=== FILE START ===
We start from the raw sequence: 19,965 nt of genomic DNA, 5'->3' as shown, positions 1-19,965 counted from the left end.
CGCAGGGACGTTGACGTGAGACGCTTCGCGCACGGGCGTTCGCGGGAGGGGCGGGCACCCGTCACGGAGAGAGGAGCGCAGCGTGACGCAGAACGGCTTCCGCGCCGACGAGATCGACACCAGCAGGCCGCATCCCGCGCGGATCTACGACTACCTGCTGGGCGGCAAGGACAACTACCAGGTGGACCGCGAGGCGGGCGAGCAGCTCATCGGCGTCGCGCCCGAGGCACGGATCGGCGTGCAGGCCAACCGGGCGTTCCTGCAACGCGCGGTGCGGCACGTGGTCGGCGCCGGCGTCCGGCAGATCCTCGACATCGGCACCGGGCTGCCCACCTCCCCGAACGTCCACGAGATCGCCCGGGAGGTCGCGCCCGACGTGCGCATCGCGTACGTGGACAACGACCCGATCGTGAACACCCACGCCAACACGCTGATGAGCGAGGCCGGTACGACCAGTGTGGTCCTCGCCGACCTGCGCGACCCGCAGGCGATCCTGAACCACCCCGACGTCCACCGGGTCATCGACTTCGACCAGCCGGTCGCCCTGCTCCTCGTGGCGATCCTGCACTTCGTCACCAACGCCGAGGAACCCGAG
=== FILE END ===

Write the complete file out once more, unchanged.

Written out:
We start from the raw sequence: 19,965 nt of genomic DNA, 5'->3' as shown, positions 1-19,965 counted from the left end.
CGCAGGGACGTTGACGTGAGACGCTTCGCGCACGGGCGTTCGCGGGAGGGGCGGGCACCCGTCACGGAGAGAGGAGCGCAGCGTGACGCAGAACGGCTTCCGCGCCGACGAGATCGACACCAGCAGGCCGCATCCCGCGCGGATCTACGACTACCTGCTGGGCGGCAAGGACAACTACCAGGTGGACCGCGAGGCGGGCGAGCAGCTCATCGGCGTCGCGCCCGAGGCACGGATCGGCGTGCAGGCCAACCGGGCGTTCCTGCAACGCGCGGTGCGGCACGTGGTCGGCGCCGGCGTCCGGCAGATCCTCGACATCGGCACCGGGCTGCCCACCTCCCCGAACGTCCACGAGATCGCCCGGGAGGTCGCGCCCGACGTGCGCATCGCGTACGTGGACAACGACCCGATCGTGAACACCCACGCCAACACGCTGATGAGCGAGGCCGGTACGACCAGTGTGGTCCTCGCCGACCTGCGCGACCCGCAGGCGATCCTGAACCACCCCGACGTCCACCGGGTCATCGACTTCGACCAGCCGGTCGCCCTGCTCCTCGTGGCGATCCTGCACTTCGTCACCAACGCCGAGGAACCCGAG